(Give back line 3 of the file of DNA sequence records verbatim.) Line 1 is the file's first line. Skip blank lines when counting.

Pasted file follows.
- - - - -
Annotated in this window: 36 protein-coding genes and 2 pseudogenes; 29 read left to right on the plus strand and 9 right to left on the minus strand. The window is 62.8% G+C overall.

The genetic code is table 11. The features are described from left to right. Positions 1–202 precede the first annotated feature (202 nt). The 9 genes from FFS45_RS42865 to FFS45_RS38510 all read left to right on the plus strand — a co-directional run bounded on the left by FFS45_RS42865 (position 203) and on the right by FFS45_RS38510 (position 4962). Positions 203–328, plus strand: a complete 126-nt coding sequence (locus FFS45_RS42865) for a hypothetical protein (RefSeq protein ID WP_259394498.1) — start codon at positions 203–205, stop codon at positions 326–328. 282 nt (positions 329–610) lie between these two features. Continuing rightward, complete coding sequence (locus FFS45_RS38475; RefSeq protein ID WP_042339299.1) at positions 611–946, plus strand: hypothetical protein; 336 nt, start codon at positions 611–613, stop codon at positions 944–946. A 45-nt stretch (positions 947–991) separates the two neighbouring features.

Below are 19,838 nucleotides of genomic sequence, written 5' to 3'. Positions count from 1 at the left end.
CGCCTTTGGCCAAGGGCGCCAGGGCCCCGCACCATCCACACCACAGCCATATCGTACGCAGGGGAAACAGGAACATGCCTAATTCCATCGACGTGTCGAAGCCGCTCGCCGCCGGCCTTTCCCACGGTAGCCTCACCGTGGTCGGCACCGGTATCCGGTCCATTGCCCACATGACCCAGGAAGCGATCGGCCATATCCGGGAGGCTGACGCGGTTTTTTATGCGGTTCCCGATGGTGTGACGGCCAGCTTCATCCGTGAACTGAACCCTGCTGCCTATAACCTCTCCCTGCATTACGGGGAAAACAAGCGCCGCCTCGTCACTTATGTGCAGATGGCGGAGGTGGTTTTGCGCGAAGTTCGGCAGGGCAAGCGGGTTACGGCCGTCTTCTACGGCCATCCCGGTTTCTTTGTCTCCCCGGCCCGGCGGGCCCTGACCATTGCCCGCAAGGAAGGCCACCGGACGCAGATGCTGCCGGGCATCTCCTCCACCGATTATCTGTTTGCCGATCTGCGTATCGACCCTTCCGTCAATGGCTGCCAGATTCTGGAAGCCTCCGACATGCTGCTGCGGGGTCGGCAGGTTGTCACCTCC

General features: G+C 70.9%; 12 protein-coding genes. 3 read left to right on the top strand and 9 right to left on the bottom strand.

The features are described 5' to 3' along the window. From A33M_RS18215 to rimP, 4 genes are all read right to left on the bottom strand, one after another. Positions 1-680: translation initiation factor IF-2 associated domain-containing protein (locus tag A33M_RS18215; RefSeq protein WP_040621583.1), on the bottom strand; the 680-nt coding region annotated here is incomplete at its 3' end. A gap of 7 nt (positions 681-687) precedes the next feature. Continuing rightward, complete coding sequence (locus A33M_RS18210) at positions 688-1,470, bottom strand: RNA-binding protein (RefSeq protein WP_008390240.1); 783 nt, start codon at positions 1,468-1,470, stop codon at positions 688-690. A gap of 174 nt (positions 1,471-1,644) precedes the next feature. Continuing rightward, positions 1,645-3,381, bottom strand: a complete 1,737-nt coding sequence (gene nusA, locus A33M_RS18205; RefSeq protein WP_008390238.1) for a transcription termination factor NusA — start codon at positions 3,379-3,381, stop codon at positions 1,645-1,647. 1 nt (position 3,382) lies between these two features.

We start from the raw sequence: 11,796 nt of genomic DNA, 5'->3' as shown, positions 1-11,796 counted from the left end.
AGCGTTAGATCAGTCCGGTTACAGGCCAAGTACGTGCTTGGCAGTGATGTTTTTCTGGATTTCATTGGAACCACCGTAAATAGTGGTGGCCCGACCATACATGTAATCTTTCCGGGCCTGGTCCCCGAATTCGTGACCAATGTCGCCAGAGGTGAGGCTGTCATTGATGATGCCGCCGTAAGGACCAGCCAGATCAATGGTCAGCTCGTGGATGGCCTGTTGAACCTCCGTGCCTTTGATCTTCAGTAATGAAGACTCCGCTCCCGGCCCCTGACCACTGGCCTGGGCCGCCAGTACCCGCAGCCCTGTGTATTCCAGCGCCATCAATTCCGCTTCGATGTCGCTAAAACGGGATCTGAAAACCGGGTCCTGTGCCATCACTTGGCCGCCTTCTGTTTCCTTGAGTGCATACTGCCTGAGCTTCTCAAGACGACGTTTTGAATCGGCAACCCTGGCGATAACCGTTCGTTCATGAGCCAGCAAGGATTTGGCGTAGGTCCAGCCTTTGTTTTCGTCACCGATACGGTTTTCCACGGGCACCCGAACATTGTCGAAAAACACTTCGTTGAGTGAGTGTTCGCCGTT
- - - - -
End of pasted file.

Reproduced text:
Below are 19,838 nucleotides of genomic sequence, written 5' to 3'. Positions count from 1 at the left end.